I think we’ll all ultimately be pleased with F35′s tricks and skills, but if the only fixed wing aircraft we can afford to embark on the carriers in strength are Defenders, it’ll be frowns al round :(

  8. Simon257 says:

    I think the big question any RN/RAF Pilot will be asking is? can I get my Golf Clubs in that Pod?

  9. mmoomin says:

    Nah ultimately it’s a cutting edge defence product and it’s still in development and it’s in low rate production.

    The whole thing about the F35 being low cost comes from being made in vast numbers so the individual aircraft cost is lower.

    All of the figures being bandied about are for 3000 odd aircraft right now there are 36!! The cost will go down per aircraft later on as more are built. I’m willing to bet thats why we’ve only committed to 48 so far when the total buy was envisaged to be 138 to 150.

    I know the F18 is the go to ‘low cost’ favorite but the C/D model is already 30 odd years old and the E/F version is 20 odd years old.

    By the time you add on the engine and all the electronics and sensor pods that are in the F35 by default to a base model F18E/F the cost goes up quite a bit then add on 20%ish FMS (essentially all the stuff never included in the oh so low F18 price that gets bandied about) and I bet by the time you’ve done all that you still have a 20ish year old aircraft that has a decent chance of becoming very obsolete by the 2030′s costing you over £75 million quid each (which coincindently is when the US will be getting shot of theirs). If Boeing get the contracts to fit all the glass cockpit stuff and modernisation bits they are touting the cost of things will only go up more.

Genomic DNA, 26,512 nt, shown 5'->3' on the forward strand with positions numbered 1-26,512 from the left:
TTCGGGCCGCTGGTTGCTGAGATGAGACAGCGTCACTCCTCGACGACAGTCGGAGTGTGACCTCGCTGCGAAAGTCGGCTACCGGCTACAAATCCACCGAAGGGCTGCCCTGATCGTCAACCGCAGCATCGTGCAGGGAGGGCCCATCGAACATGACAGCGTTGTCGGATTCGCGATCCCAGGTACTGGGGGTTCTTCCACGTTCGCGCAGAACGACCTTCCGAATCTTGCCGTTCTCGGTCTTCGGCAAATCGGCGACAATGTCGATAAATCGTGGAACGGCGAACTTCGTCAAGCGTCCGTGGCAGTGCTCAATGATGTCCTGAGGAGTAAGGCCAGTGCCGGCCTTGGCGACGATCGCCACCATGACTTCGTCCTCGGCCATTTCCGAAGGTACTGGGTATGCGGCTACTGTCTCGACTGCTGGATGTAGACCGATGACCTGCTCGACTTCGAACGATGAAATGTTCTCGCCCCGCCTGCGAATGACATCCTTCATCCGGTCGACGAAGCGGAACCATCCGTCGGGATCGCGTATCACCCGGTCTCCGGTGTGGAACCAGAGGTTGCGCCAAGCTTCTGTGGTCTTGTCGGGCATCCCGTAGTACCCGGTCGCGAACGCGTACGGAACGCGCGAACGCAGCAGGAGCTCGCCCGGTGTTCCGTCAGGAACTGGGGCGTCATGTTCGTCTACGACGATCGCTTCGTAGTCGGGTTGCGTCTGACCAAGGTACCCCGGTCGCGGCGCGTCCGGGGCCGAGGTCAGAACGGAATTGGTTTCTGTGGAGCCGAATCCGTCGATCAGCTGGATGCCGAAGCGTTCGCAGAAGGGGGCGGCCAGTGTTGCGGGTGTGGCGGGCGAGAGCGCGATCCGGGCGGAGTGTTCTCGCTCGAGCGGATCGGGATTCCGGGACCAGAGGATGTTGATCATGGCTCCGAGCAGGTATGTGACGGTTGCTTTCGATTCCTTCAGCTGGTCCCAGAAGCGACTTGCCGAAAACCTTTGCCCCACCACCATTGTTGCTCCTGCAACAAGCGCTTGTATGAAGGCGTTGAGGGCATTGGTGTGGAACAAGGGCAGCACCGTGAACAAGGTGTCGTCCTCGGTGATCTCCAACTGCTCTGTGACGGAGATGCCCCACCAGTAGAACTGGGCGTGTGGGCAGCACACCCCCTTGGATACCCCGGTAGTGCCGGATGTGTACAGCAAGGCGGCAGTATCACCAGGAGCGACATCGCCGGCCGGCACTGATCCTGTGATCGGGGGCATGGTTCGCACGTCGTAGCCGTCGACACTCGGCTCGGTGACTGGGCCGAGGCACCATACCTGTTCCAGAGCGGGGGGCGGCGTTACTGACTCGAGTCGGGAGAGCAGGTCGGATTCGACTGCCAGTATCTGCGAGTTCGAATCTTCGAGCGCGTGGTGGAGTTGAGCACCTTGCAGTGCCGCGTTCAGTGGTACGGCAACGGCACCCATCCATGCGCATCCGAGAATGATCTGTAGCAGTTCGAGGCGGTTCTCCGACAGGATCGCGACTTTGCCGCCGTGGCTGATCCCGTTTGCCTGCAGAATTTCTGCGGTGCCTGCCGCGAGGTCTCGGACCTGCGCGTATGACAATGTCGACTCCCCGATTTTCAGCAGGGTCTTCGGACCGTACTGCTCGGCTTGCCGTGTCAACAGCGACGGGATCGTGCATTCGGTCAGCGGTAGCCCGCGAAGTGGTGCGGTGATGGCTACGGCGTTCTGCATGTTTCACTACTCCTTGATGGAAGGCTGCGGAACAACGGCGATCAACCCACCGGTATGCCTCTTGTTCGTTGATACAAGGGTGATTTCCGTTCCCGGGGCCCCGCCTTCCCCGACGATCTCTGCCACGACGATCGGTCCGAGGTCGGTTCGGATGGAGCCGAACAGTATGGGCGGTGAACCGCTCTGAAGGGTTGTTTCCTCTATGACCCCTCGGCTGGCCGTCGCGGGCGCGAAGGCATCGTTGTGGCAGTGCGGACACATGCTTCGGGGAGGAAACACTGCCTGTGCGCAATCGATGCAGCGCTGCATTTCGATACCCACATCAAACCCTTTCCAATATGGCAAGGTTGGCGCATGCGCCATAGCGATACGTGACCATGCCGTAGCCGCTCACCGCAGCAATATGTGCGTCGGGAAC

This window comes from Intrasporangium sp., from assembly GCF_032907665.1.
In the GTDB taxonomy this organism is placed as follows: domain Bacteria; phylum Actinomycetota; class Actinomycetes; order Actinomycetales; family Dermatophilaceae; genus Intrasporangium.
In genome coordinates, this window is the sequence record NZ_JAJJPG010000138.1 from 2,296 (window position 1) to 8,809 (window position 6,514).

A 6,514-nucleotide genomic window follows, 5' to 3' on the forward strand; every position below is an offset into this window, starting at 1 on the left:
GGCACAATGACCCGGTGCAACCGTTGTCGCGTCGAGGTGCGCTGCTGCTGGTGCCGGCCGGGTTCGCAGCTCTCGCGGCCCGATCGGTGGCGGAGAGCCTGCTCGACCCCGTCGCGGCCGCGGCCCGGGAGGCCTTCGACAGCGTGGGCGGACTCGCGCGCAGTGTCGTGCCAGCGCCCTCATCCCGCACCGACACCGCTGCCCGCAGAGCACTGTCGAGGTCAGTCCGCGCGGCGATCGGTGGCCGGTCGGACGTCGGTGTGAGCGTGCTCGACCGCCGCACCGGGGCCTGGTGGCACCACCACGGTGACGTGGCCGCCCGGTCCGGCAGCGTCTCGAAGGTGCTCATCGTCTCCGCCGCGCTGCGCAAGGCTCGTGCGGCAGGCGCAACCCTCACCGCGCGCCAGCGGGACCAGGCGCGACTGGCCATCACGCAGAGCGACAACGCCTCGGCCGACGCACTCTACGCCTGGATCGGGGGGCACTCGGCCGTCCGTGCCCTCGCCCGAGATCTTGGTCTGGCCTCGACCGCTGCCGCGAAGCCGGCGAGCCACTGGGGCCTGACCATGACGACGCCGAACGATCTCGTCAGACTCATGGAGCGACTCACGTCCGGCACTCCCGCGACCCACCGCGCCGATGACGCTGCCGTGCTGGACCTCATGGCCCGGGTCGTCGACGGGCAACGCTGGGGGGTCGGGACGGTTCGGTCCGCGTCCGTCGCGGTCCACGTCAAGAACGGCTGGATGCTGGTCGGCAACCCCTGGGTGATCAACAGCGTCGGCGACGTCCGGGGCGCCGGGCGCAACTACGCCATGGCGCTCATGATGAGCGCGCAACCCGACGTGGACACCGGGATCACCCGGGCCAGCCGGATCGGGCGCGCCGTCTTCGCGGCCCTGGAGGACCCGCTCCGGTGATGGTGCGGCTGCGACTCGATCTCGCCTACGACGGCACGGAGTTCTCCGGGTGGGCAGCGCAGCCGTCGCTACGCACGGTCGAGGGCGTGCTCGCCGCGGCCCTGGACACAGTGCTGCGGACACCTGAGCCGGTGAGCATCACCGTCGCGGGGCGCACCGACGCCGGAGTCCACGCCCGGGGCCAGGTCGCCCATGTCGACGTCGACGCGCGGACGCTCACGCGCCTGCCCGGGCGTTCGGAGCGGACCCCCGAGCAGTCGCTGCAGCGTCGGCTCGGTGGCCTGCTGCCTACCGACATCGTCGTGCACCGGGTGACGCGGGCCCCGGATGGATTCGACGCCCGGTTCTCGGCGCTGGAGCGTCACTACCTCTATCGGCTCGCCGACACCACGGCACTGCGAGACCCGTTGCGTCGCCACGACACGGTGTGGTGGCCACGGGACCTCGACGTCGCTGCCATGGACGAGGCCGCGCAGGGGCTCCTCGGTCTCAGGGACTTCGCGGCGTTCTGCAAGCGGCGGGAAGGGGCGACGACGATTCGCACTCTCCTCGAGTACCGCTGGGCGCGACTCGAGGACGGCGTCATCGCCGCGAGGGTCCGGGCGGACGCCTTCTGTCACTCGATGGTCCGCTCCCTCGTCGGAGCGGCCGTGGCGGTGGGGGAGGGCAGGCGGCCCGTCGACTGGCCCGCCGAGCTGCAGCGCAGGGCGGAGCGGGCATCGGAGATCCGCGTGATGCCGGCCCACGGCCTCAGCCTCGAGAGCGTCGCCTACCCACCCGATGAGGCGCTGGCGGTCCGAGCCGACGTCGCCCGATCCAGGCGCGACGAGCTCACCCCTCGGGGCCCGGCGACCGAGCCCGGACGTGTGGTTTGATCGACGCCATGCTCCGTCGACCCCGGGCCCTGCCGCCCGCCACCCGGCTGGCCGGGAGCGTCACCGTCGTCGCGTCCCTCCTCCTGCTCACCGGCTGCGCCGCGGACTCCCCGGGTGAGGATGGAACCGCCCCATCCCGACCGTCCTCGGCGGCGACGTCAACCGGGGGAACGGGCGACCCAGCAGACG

Bear in mind the Aussie’s are paying 1.5billion odd to the US to convert 8 or 9 of their F18Fs to F18G’s thats $125 mill a plane and thats only ‘renting’ the equipment and support.

    Basically any purchase is going to be massively expensive what ever it is. However I don’t think buying a plane with a shelf life of 15ish years for an aircraft carrier intended to go up to 50 years is a great idea to save a bit of money up front only to throw more down the drain later……sound familiar….